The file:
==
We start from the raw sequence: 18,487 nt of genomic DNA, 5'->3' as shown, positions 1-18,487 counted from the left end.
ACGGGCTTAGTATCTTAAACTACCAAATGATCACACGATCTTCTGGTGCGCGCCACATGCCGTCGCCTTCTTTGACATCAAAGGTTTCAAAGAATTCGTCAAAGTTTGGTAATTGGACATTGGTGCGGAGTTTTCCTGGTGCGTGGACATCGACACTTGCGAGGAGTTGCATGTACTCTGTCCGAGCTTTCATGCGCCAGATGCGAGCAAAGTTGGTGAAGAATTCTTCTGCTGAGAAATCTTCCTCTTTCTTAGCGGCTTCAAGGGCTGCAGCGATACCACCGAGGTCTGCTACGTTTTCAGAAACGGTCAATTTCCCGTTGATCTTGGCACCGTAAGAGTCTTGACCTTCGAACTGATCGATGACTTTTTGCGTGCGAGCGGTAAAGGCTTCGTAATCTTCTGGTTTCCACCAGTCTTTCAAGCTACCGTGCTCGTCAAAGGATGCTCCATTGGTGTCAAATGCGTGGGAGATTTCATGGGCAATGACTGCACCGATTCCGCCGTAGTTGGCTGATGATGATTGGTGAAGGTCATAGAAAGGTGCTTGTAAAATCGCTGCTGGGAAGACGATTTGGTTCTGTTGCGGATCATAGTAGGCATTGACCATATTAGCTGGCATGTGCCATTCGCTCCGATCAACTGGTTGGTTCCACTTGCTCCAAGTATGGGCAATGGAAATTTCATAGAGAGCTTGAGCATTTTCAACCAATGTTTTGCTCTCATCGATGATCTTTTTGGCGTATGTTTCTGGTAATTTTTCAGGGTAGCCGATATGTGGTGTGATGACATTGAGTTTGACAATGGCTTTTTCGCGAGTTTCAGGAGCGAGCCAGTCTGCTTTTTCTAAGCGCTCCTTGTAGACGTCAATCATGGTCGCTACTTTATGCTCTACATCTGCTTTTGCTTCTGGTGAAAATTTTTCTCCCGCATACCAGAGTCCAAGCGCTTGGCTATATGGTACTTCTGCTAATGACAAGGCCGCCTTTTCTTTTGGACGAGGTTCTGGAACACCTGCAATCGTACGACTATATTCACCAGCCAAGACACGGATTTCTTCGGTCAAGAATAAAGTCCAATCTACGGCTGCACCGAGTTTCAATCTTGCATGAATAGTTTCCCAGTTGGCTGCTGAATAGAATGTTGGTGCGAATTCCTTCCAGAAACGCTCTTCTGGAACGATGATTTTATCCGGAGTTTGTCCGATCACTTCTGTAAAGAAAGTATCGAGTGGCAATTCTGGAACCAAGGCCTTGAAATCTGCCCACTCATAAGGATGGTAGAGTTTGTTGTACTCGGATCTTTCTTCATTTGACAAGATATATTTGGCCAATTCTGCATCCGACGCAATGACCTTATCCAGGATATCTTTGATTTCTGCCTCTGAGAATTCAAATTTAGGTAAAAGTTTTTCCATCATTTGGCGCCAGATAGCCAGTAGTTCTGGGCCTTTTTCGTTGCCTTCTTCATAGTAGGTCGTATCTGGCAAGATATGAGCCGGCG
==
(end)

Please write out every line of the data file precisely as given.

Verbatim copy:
We start from the raw sequence: 18,487 nt of genomic DNA, 5'->3' as shown, positions 1-18,487 counted from the left end.
ACGGGCTTAGTATCTTAAACTACCAAATGATCACACGATCTTCTGGTGCGCGCCACATGCCGTCGCCTTCTTTGACATCAAAGGTTTCAAAGAATTCGTCAAAGTTTGGTAATTGGACATTGGTGCGGAGTTTTCCTGGTGCGTGGACATCGACACTTGCGAGGAGTTGCATGTACTCTGTCCGAGCTTTCATGCGCCAGATGCGAGCAAAGTTGGTGAAGAATTCTTCTGCTGAGAAATCTTCCTCTTTCTTAGCGGCTTCAAGGGCTGCAGCGATACCACCGAGGTCTGCTACGTTTTCAGAAACGGTCAATTTCCCGTTGATCTTGGCACCGTAAGAGTCTTGACCTTCGAACTGATCGATGACTTTTTGCGTGCGAGCGGTAAAGGCTTCGTAATCTTCTGGTTTCCACCAGTCTTTCAAGCTACCGTGCTCGTCAAAGGATGCTCCATTGGTGTCAAATGCGTGGGAGATTTCATGGGCAATGACTGCACCGATTCCGCCGTAGTTGGCTGATGATGATTGGTGAAGGTCATAGAAAGGTGCTTGTAAAATCGCTGCTGGGAAGACGATTTGGTTCTGTTGCGGATCATAGTAGGCATTGACCATATTAGCTGGCATGTGCCATTCGCTCCGATCAACTGGTTGGTTCCACTTGCTCCAAGTATGGGCAATGGAAATTTCATAGAGAGCTTGAGCATTTTCAACCAATGTTTTGCTCTCATCGATGATCTTTTTGGCGTATGTTTCTGGTAATTTTTCAGGGTAGCCGATATGTGGTGTGATGACATTGAGTTTGACAATGGCTTTTTCGCGAGTTTCAGGAGCGAGCCAGTCTGCTTTTTCTAAGCGCTCCTTGTAGACGTCAATCATGGTCGCTACTTTATGCTCTACATCTGCTTTTGCTTCTGGTGAAAATTTTTCTCCCGCATACCAGAGTCCAAGCGCTTGGCTATATGGTACTTCTGCTAATGACAAGGCCGCCTTTTCTTTTGGACGAGGTTCTGGAACACCTGCAATCGTACGACTATATTCACCAGCCAAGACACGGATTTCTTCGGTCAAGAATAAAGTCCAATCTACGGCTGCACCGAGTTTCAATCTTGCATGAATAGTTTCCCAGTTGGCTGCTGAATAGAATGTTGGTGCGAATTCCTTCCAGAAACGCTCTTCTGGAACGATGATTTTATCCGGAGTTTGTCCGATCACTTCTGTAAAGAAAGTATCGAGTGGCAATTCTGGAACCAAGGCCTTGAAATCTGCCCACTCATAAGGATGGTAGAGTTTGTTGTACTCGGATCTTTCTTCATTTGACAAGATATATTTGGCCAATTCTGCATCCGACGCAATGACCTTATCCAGGATATCTTTGATTTCTGCCTCTGAGAATTCAAATTTAGGTAAAAGTTTTTCCATCATTTGGCGCCAGATAGCCAGTAGTTCTGGGCCTTTTTCGTTGCCTTCTTCATAGTAGGTCGTATCTGGCAAGATATGAGCCGGCG